Here's how it works. Award yourself five points for each of the following items in your home or office.
b) Step machine;
c) Video by Jane Fonda, Claudia Schiffer, Cher or similar (five points for each one, bonus five points for Barbie);
d) Video by the Green Goddess, Mr Motivator, Rosemary Conley or similar (five points for each one: lose five points for "Workout with Dawn French");
e) Exercise cycle;
f) Rowing machine;
h) Home gym;
i) Waistline reducer (any sort, five points for each model).
Add an extra 10 points for each one that you no longer use. Now award yourself five points if you have attended a health club or classes in aerobics, step aerobics, aquaerobics, anaerobics or jazz dance. Collect 10 extra points for each one that you have given up. Add up your total.
Congratulations if you have topped 50 points. You are a fat, lazy slob who still believes every advert claiming: "Fitness in five minutes a month." If there is a new wonder exercise gadget, you are the sucker at the front of the queue. Think about it: if all those classes, videos and gizmos worked as they claimed, you would only need one. They are merely gimmicks for the gullible. Unless you are incredibly committed, nothing really works. Even those that do you good leave you feeling wrecked and smelling like a skunk on heat.
Well, that is what I thought until I gatecrashed a Health and Beauty Exercise class. Yes, that's right: groups of women in black satin knickers and white blouses doing PE. But the outfits and music have changed, and the exercise regime that pre-dates aerobics by about 50 years is still going strong.
It was started in 1930 by the extraordinary Mary Bagot Stack, a suffragette who had a vision to enhance women's lives and improve their health at a time when there was no health service for women. Her first class was in the YMCA premises in London's Regent Street, and she publicised her Women's League of Health and Beauty by marching down Oxford Street and giving a demonstration in Hyde Park.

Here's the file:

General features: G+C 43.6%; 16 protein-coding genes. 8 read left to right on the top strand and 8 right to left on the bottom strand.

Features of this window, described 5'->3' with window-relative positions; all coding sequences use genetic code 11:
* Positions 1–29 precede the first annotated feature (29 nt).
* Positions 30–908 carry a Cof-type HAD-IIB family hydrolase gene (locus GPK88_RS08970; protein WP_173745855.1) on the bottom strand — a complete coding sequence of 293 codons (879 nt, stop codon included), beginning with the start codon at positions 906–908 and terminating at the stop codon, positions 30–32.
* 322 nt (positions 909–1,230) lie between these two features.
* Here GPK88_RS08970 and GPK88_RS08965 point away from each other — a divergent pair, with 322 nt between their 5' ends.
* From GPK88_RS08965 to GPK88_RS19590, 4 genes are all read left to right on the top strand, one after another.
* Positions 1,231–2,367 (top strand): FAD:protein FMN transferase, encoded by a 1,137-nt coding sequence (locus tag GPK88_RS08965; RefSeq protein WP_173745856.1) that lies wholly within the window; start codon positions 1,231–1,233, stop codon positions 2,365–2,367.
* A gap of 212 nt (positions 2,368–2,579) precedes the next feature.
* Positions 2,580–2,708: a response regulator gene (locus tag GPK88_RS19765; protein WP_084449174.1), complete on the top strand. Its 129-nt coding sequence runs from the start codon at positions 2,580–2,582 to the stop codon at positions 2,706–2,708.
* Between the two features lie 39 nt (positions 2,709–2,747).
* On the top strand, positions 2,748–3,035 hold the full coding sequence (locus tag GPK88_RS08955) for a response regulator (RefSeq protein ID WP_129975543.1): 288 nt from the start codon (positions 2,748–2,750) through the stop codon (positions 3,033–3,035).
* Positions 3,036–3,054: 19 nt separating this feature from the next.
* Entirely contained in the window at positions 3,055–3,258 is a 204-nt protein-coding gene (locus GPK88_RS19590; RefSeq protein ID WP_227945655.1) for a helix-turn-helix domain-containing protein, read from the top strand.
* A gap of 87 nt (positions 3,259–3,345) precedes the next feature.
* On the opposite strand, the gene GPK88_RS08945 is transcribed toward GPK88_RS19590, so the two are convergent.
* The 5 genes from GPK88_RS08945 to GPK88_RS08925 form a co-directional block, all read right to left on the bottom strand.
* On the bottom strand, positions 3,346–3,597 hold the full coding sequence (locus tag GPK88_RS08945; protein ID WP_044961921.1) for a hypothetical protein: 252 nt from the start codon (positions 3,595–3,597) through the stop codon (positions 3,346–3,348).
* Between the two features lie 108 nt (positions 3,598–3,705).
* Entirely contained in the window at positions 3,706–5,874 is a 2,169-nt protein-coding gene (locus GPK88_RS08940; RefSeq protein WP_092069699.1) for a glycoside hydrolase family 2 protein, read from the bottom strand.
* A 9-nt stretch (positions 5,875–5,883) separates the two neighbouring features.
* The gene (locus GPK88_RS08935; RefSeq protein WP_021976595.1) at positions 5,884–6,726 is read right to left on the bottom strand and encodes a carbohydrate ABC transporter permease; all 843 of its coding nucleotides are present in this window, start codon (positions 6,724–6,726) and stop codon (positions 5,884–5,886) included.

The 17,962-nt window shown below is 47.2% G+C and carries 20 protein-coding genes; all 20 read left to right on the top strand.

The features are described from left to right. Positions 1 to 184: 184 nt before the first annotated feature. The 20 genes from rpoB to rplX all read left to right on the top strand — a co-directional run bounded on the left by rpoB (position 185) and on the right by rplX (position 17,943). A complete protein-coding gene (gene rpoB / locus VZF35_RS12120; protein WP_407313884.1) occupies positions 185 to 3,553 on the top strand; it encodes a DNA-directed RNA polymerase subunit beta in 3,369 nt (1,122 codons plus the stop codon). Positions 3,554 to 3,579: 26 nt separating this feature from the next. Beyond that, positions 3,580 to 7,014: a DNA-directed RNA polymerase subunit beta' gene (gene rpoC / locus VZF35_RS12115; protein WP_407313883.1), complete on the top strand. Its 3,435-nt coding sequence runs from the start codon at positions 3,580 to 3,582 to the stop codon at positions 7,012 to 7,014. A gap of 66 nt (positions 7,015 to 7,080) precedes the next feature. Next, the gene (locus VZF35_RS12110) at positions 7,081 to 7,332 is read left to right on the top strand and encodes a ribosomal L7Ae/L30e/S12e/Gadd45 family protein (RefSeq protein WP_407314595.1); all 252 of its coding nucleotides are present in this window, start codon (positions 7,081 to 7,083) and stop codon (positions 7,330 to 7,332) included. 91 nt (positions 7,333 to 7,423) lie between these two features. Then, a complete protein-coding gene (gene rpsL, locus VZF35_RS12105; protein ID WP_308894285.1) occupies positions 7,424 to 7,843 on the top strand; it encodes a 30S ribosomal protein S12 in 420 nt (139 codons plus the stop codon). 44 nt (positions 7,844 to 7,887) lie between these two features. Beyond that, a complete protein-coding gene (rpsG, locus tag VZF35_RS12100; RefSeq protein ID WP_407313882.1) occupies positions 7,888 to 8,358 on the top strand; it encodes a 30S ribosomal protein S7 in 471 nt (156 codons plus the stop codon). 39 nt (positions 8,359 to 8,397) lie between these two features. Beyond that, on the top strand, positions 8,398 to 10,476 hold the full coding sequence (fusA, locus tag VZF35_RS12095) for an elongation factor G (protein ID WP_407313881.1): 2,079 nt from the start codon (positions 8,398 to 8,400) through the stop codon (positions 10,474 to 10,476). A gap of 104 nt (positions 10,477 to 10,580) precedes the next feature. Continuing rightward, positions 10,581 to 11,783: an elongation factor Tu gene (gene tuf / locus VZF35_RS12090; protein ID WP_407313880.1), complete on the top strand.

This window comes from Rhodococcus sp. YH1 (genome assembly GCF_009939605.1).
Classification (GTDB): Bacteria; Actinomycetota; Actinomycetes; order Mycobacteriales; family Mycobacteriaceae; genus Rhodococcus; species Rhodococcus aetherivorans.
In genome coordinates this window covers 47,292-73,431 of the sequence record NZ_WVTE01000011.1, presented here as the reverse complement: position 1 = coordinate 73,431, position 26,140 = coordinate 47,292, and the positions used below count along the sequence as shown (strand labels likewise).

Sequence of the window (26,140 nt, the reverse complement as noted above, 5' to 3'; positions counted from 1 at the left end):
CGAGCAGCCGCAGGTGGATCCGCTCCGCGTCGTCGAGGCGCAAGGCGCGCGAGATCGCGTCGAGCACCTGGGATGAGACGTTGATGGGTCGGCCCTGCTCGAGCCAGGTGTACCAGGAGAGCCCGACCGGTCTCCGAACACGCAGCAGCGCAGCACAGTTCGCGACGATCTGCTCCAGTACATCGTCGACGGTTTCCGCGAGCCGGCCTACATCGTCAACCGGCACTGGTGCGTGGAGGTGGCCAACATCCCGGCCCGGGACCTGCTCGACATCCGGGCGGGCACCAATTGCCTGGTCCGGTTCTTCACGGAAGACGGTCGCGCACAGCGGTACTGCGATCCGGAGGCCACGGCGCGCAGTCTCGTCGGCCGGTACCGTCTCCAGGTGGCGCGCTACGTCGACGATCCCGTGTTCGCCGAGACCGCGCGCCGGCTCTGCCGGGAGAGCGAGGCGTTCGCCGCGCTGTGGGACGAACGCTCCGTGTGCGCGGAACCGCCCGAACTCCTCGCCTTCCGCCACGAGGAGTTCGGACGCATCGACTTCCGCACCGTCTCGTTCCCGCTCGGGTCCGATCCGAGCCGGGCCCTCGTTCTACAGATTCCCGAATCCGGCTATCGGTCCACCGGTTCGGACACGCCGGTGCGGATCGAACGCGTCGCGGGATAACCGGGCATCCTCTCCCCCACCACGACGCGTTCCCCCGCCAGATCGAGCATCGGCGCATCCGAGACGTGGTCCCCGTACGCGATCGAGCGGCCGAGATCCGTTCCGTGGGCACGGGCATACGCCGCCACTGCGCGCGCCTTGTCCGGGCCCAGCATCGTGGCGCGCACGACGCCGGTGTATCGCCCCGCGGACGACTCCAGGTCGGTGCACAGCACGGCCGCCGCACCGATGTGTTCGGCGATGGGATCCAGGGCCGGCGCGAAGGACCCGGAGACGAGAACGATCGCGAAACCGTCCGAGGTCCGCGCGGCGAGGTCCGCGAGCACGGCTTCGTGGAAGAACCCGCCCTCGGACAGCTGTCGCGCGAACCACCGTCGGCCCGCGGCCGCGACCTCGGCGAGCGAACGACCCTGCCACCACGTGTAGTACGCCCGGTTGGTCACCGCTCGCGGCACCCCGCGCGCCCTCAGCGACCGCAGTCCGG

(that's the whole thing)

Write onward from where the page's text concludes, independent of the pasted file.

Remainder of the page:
The emphasis was on exercising the whole body, improving posture and flexibility. With classes costing just sixpence, the movement was a huge success. It spread to Australia, New Zealand and Canada. (It has added South Africa, the Netherlands and Zimbabwe since). By 1939, the League had 166,000 members.
It was never to achieve those dizzy heights again, though the League, by then a charity, continued to be popular - until the advent of aerobics.
Jenny Dingley, who teaches in the Leamington and Coventry area, recalls: "My numbers dropped by 50 per cent at that time. Unqualified people with enterprise were buying aerobics tapes and saying: `I could run that class.' It really knocked us for six."
The League realised that it had to adapt or die. Teachers were allowed to train part-time. Tapes replaced the traditional piano player (though about 10 per cent of classes still use a pianist). Popular music replaced "I'll Take You Home, Kathleen". Leotards replaced white blouses and black knickers. Even the name was changed to reflect a more modern image.
Today there are classes for children, the disabled, the elderly and even men (of which, more later). The League has high hopes it can play a key role in helping in the national curriculum for PE and dance in schools. Though it has shied away from advising on diet in the past, there are even plans for a promotion with Weight Watchers.